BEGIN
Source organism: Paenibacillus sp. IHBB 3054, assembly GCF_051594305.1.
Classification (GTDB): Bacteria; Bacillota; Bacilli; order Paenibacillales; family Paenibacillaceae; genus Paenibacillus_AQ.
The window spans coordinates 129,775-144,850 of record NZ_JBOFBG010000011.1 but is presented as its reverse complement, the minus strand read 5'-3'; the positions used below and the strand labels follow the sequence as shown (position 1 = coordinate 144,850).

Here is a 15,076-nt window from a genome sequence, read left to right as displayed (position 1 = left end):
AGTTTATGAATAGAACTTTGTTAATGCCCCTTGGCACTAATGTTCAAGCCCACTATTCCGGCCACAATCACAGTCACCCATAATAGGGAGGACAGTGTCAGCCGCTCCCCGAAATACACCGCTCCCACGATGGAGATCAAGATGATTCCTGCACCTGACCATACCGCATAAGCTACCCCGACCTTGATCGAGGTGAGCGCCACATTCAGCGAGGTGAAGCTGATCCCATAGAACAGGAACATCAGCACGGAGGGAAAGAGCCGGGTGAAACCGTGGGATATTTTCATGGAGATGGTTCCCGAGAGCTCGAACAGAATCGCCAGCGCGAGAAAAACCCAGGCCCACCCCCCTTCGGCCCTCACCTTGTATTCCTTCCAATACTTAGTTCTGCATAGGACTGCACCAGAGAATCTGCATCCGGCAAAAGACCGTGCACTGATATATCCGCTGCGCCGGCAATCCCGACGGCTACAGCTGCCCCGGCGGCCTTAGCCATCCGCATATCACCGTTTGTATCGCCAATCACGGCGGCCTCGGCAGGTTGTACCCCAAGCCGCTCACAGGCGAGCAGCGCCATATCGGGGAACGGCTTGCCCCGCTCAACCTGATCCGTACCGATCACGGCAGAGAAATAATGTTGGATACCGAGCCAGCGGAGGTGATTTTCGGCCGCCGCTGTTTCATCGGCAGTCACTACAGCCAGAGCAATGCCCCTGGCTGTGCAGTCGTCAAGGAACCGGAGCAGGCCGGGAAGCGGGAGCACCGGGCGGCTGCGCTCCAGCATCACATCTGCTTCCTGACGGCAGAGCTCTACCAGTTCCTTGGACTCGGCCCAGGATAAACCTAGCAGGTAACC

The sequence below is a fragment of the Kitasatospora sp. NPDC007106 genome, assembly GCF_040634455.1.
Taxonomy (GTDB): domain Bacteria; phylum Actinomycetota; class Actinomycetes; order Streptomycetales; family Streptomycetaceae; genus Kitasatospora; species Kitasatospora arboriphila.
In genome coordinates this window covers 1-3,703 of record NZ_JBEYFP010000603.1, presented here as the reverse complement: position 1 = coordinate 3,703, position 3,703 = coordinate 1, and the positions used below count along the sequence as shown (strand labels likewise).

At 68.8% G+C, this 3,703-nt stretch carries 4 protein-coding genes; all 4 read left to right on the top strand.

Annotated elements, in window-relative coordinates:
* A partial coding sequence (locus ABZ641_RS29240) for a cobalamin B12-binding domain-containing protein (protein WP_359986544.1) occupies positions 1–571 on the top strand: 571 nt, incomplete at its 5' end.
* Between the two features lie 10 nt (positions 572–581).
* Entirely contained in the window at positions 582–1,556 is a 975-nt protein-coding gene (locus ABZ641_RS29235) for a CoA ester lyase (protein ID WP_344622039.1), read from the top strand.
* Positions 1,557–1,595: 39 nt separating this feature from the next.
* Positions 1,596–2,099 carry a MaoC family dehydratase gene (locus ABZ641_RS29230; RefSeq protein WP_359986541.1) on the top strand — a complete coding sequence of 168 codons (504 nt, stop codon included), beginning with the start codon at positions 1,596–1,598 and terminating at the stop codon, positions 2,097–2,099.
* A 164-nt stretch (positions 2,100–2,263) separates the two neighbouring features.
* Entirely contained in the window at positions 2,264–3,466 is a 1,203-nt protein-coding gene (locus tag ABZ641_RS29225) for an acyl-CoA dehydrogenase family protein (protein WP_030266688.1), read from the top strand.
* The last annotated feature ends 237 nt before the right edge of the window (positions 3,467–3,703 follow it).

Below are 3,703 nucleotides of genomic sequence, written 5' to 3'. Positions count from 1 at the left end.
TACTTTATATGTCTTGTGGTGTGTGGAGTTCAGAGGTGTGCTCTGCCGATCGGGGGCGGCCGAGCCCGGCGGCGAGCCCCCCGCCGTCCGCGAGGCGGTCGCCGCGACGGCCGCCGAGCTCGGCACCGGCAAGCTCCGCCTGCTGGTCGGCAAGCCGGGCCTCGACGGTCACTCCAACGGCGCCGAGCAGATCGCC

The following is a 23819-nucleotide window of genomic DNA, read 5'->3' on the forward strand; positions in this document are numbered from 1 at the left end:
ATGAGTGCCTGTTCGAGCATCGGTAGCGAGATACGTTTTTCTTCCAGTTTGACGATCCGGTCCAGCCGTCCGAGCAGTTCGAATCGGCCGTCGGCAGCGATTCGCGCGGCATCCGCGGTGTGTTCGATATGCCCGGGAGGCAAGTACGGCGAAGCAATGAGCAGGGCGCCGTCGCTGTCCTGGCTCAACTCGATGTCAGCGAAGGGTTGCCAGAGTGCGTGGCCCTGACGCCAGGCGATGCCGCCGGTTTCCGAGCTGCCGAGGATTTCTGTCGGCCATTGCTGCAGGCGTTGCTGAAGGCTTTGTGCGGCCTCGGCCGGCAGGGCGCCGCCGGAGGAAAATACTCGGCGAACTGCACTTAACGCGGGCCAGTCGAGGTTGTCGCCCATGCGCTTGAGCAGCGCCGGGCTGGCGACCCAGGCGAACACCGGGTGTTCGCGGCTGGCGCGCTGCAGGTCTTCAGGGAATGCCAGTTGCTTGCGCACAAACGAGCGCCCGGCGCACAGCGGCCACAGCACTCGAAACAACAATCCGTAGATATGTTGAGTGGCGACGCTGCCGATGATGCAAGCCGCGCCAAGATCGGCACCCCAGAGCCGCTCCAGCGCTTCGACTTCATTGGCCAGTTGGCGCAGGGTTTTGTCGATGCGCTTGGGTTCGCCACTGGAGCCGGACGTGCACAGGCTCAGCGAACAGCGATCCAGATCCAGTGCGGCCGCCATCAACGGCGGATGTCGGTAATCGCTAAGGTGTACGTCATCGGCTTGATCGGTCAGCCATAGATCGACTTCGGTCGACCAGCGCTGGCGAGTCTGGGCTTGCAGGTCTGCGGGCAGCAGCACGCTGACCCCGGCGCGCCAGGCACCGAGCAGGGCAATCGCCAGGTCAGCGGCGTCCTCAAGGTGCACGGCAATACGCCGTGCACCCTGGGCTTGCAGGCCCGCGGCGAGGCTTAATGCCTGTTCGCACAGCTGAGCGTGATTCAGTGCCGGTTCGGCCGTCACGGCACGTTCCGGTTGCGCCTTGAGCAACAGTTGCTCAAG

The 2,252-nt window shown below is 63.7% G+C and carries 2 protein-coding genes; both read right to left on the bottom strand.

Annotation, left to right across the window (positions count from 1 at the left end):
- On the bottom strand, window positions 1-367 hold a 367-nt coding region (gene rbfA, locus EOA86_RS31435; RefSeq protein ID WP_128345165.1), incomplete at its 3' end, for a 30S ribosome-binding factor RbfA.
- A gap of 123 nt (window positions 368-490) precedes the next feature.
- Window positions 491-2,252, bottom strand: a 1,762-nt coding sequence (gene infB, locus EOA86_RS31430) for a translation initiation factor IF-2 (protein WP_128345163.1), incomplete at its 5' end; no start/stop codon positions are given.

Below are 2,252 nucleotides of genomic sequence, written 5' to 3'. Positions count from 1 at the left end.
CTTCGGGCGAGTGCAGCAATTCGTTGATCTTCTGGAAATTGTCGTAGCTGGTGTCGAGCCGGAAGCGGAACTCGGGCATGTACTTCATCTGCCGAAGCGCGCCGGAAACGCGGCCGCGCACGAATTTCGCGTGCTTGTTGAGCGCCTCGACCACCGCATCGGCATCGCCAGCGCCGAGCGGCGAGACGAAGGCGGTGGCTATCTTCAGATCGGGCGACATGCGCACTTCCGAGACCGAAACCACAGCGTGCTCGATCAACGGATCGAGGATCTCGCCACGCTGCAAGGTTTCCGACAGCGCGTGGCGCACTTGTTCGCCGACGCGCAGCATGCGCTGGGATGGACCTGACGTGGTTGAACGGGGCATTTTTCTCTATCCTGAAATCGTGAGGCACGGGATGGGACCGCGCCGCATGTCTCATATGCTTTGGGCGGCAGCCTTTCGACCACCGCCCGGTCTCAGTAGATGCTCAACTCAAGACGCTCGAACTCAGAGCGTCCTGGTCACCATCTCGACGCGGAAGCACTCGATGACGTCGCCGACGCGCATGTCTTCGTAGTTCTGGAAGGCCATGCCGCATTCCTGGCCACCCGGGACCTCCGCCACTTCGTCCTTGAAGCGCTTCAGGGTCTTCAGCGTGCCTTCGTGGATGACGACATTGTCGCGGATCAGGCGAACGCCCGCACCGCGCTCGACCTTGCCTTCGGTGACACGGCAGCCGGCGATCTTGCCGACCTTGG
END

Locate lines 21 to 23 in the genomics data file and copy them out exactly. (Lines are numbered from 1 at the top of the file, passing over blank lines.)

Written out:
The following is a 23819-nucleotide window of genomic DNA, read 5'->3' on the forward strand; positions in this document are numbered from 1 at the left end:
ATGAGTGCCTGTTCGAGCATCGGTAGCGAGATACGTTTTTCTTCCAGTTTGACGATCCGGTCCAGCCGTCCGAGCAGTTCGAATCGGCCGTCGGCAGCGATTCGCGCGGCATCCGCGGTGTGTTCGATATGCCCGGGAGGCAAGTACGGCGAAGCAATGAGCAGGGCGCCGTCGCTGTCCTGGCTCAACTCGATGTCAGCGAAGGGTTGCCAGAGTGCGTGGCCCTGACGCCAGGCGATGCCGCCGGTTTCCGAGCTGCCGAGGATTTCTGTCGGCCATTGCTGCAGGCGTTGCTGAAGGCTTTGTGCGGCCTCGGCCGGCAGGGCGCCGCCGGAGGAAAATACTCGGCGAACTGCACTTAACGCGGGCCAGTCGAGGTTGTCGCCCATGCGCTTGAGCAGCGCCGGGCTGGCGACCCAGGCGAACACCGGGTGTTCGCGGCTGGCGCGCTGCAGGTCTTCAGGGAATGCCAGTTGCTTGCGCACAAACGAGCGCCCGGCGCACAGCGGCCACAGCACTCGAAACAACAATCCGTAGATATGTTGAGTGGCGACGCTGCCGATGATGCAAGCCGCGCCAAGATCGGCACCCCAGAGCCGCTCCAGCGCTTCGACTTCATTGGCCAGTTGGCGCAGGGTTTTGTCGATGCGCTTGGGTTCGCCACTGGAGCCGGACGTGCACAGGCTCAGCGAACAGCGATCCAGATCCAGTGCGGCCGCCATCAACGGCGGATGTCGGTAATCGCTAAGGTGTACGTCATCGGCTTGATCGGTCAGCCATAGATCGACTTCGGTCGACCAGCGCTGGCGAGTCTGGGCTTGCAGGTCTGCGGGCAGCAGCACGCTGACCCCGGCGCGCCAGGCACCGAGCAGGGCAATCGCCAGGTCAGCGGCGTCCTCAAGGTGCACGGCAATACGCCGTGCACCCTGGGCTTGCAGGCCCGCGGCGAGGCTTAATGCCTGTTCGCACAGCTGAGCGTGATTCAGTGCCGGTTCGGCCGTCACGGCACGTTCCGGTTGCGCCTTGAGCAACAGTTGCTCAAG

The 2,252-nt window shown below is 63.7% G+C and carries 2 protein-coding genes; both read right to left on the bottom strand.